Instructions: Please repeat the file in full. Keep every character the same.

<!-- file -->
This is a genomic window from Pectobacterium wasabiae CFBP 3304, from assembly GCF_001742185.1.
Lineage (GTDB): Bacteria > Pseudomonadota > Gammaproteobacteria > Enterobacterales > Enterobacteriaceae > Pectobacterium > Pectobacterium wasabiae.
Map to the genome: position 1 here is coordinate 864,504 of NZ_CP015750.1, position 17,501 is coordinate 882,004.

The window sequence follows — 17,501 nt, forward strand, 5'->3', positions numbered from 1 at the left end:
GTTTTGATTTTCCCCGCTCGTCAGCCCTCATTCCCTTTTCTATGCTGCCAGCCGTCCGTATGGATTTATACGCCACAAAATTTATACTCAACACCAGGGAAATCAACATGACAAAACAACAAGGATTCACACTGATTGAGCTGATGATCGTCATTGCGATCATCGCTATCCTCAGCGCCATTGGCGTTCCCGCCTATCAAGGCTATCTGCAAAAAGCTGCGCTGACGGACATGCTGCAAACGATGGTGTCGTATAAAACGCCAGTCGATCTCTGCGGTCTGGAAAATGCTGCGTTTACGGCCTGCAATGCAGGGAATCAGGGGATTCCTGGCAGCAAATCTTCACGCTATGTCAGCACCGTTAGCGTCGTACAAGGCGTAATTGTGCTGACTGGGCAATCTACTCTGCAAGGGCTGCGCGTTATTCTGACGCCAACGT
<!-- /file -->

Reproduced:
This is a genomic window from Pectobacterium wasabiae CFBP 3304, from assembly GCF_001742185.1.
Lineage (GTDB): Bacteria > Pseudomonadota > Gammaproteobacteria > Enterobacterales > Enterobacteriaceae > Pectobacterium > Pectobacterium wasabiae.
Map to the genome: position 1 here is coordinate 864,504 of NZ_CP015750.1, position 17,501 is coordinate 882,004.

The window sequence follows — 17,501 nt, forward strand, 5'->3', positions numbered from 1 at the left end:
GTTTTGATTTTCCCCGCTCGTCAGCCCTCATTCCCTTTTCTATGCTGCCAGCCGTCCGTATGGATTTATACGCCACAAAATTTATACTCAACACCAGGGAAATCAACATGACAAAACAACAAGGATTCACACTGATTGAGCTGATGATCGTCATTGCGATCATCGCTATCCTCAGCGCCATTGGCGTTCCCGCCTATCAAGGCTATCTGCAAAAAGCTGCGCTGACGGACATGCTGCAAACGATGGTGTCGTATAAAACGCCAGTCGATCTCTGCGGTCTGGAAAATGCTGCGTTTACGGCCTGCAATGCAGGGAATCAGGGGATTCCTGGCAGCAAATCTTCACGCTATGTCAGCACCGTTAGCGTCGTACAAGGCGTAATTGTGCTGACTGGGCAATCTACTCTGCAAGGGCTGCGCGTTATTCTGACGCCAACGT